2012 room tax collections exceed expectationsThe city of Hudson’s lodging tax is projected to have generated $10,000 more in 2012 than it did in 2011. The anticipated total for last year is $160,518, according to a report that Finance Officer Neil Soltis presented to the City Council Monday night.
By: Randy Hanson, Hudson Star-Observer
The city of Hudson’s lodging tax is projected to have generated $10,000 more in 2012 than it did in 2011.
The anticipated total for last year is $160,518, according to a report that Finance Officer Neil Soltis presented to the City Council Monday night. The final numbers on collections from the fourth quarter of 2012 aren’t in yet.
The 3.5-percent tax on lodging at Hudson hotels and inns generated $150,045 in 2011. The increase for 2012 will be about 7 percent.
The Hudson Area Chamber of Commerce & Tourism Bureau receives 70 percent of the tax revenue to run the city’s tourism promotion program. If the projected revenue total for 2012 is accurate, the Tourism Bureau will get $112,363 for the year.
Most of the remaining money goes to community organizations or programs that beautify the city or attract visitors.
A fund balance is typically carried from year to year. The balance at the end of 2012 is projected at $22,203.
The City Council approved a 2013 room tax budget of $155,000.
The new budget moves funding for the Hot Air Affair celebration and The Phipps Center for the Arts from a grant program into regular spending for tourism promotion and city beautification.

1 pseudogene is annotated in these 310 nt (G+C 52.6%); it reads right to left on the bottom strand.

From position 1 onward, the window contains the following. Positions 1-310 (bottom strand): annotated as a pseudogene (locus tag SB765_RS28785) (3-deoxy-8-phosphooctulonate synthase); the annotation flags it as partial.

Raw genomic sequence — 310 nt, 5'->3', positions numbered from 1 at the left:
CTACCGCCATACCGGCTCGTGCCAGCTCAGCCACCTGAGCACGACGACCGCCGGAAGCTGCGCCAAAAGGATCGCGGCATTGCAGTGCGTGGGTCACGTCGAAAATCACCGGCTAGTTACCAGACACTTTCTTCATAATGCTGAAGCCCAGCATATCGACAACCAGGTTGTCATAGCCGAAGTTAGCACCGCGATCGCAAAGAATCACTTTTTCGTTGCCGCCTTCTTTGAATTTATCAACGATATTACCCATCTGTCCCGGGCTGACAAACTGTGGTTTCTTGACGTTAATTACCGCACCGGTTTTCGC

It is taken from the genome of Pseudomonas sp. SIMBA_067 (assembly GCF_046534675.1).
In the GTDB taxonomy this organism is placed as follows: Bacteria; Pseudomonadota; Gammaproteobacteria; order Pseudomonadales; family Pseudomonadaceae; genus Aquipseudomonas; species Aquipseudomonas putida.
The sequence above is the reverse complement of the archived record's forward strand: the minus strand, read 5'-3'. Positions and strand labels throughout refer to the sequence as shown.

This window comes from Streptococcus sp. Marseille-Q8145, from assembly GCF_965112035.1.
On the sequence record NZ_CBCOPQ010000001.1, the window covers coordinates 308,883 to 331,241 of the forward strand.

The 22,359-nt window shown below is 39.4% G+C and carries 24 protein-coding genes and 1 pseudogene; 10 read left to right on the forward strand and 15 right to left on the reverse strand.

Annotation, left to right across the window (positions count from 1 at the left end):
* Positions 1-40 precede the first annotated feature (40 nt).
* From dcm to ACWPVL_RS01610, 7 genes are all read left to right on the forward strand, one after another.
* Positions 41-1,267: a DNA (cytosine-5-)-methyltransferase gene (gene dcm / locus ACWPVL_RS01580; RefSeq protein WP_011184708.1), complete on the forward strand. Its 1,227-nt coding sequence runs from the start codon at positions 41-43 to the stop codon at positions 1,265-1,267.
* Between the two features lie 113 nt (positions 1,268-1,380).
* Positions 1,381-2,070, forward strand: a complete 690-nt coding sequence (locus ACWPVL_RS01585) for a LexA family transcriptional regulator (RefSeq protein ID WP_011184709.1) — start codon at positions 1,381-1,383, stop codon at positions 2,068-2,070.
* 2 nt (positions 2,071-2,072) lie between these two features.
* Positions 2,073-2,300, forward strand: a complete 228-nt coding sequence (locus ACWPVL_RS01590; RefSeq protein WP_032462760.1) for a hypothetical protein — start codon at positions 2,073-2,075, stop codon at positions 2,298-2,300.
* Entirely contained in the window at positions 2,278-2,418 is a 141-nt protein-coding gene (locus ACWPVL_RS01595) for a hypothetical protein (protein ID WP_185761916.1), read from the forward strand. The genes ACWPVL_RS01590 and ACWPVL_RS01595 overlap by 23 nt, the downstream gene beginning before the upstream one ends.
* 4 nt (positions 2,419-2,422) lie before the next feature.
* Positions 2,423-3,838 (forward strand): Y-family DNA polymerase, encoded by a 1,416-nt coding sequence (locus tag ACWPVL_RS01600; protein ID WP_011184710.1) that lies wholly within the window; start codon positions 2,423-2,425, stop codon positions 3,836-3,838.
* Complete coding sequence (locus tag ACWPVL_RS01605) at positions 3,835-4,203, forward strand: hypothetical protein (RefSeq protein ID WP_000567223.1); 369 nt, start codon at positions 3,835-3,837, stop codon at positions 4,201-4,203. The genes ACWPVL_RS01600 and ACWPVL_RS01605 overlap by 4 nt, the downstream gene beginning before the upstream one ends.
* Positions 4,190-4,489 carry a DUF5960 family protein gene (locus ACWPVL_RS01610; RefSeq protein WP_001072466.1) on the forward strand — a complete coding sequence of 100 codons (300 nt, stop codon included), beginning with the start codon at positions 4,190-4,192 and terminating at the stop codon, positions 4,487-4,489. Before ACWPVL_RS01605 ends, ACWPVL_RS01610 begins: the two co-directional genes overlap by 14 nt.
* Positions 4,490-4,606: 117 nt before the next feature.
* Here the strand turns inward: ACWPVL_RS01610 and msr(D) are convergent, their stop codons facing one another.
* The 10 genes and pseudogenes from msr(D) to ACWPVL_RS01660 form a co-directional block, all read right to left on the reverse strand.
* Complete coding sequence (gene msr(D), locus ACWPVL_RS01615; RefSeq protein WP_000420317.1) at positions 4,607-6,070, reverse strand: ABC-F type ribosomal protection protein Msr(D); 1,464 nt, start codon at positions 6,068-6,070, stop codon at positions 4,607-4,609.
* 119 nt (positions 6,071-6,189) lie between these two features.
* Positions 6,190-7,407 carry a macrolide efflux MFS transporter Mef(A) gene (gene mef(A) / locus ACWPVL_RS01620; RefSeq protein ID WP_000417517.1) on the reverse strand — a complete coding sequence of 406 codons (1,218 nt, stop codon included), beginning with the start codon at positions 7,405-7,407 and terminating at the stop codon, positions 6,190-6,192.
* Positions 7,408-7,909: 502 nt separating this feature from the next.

The amount of money is relatively little, with $2,000 budgeted for the Hot Air Affair and $1,000 for The Phipps. Each received the same amounts the past two years.
The council, on the recommendation of Alderperson Lori Bernard, decided to continue with the grant program, but to wait until later in the year to see how much money, if any, to allocate to it. A committee of citizens picks the grant winners from among the organizations that apply for funding.
In the Finance Committee meeting preceding the council meeting, Mayor Alan Burchill questioned whether the Hudson Senior Center should continue to receive funding from the room tax. Bernard also questioned it, saying the city isn’t involved in providing social services.
Burchill said the room tax funding is supposed to go to city tourism and beautification, and that the Senior Center, located in the Christian Community Home campus, doesn’t fit in those categories.
The committee nevertheless kept $2,500 in funding for the Senior Center in the 2013 budget.
The Finance Committee and council also decided to continue to allocate 70 percent of total tax collections to the Tourism Bureau. The budget proposal given to alderpersons capped the Tourism Bureau’s allocation at 70 percent of anticipated revenues, or $108,500.
Bernard was opposed to doing that. She indicated that the bureau should reap the full benefit of bringing visitors to the city.
When she asked why the cap was suggested, Burchill said there are other organizations and programs that need money, too.
Burchill later said the city might consider spending more money on the Fourth of July fireworks display and concerts at the Lakefront Park band shell.
Funding for the annual fireworks display has remained at $10,000 for a number of years. The 2013 budget for park concerts is $4,200, down from $5,000 in 2011.